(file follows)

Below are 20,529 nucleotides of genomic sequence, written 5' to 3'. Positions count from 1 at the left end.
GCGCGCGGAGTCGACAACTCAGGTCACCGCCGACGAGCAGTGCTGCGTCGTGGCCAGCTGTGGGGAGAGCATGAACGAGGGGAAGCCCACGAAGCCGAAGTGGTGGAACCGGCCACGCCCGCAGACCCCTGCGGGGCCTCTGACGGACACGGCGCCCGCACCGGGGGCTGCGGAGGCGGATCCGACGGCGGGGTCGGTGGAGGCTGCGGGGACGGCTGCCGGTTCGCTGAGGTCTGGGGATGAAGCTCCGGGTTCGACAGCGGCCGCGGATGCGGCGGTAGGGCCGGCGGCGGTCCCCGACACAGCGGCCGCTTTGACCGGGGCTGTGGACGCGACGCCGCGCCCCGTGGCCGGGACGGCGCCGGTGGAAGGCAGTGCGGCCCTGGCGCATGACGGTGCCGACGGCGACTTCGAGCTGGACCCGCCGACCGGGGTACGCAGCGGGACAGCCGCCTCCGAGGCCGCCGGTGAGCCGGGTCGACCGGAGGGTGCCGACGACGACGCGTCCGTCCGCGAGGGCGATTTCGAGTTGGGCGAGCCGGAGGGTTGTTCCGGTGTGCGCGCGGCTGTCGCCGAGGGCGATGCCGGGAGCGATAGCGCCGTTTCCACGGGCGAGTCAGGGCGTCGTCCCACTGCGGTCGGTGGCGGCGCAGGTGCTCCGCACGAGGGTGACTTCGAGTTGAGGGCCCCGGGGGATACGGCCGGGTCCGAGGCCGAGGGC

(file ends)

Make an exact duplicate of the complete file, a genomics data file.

Below are 20,529 nucleotides of genomic sequence, written 5' to 3'. Positions count from 1 at the left end.
GCGCGCGGAGTCGACAACTCAGGTCACCGCCGACGAGCAGTGCTGCGTCGTGGCCAGCTGTGGGGAGAGCATGAACGAGGGGAAGCCCACGAAGCCGAAGTGGTGGAACCGGCCACGCCCGCAGACCCCTGCGGGGCCTCTGACGGACACGGCGCCCGCACCGGGGGCTGCGGAGGCGGATCCGACGGCGGGGTCGGTGGAGGCTGCGGGGACGGCTGCCGGTTCGCTGAGGTCTGGGGATGAAGCTCCGGGTTCGACAGCGGCCGCGGATGCGGCGGTAGGGCCGGCGGCGGTCCCCGACACAGCGGCCGCTTTGACCGGGGCTGTGGACGCGACGCCGCGCCCCGTGGCCGGGACGGCGCCGGTGGAAGGCAGTGCGGCCCTGGCGCATGACGGTGCCGACGGCGACTTCGAGCTGGACCCGCCGACCGGGGTACGCAGCGGGACAGCCGCCTCCGAGGCCGCCGGTGAGCCGGGTCGACCGGAGGGTGCCGACGACGACGCGTCCGTCCGCGAGGGCGATTTCGAGTTGGGCGAGCCGGAGGGTTGTTCCGGTGTGCGCGCGGCTGTCGCCGAGGGCGATGCCGGGAGCGATAGCGCCGTTTCCACGGGCGAGTCAGGGCGTCGTCCCACTGCGGTCGGTGGCGGCGCAGGTGCTCCGCACGAGGGTGACTTCGAGTTGAGGGCCCCGGGGGATACGGCCGGGTCCGAGGCCGAGGGC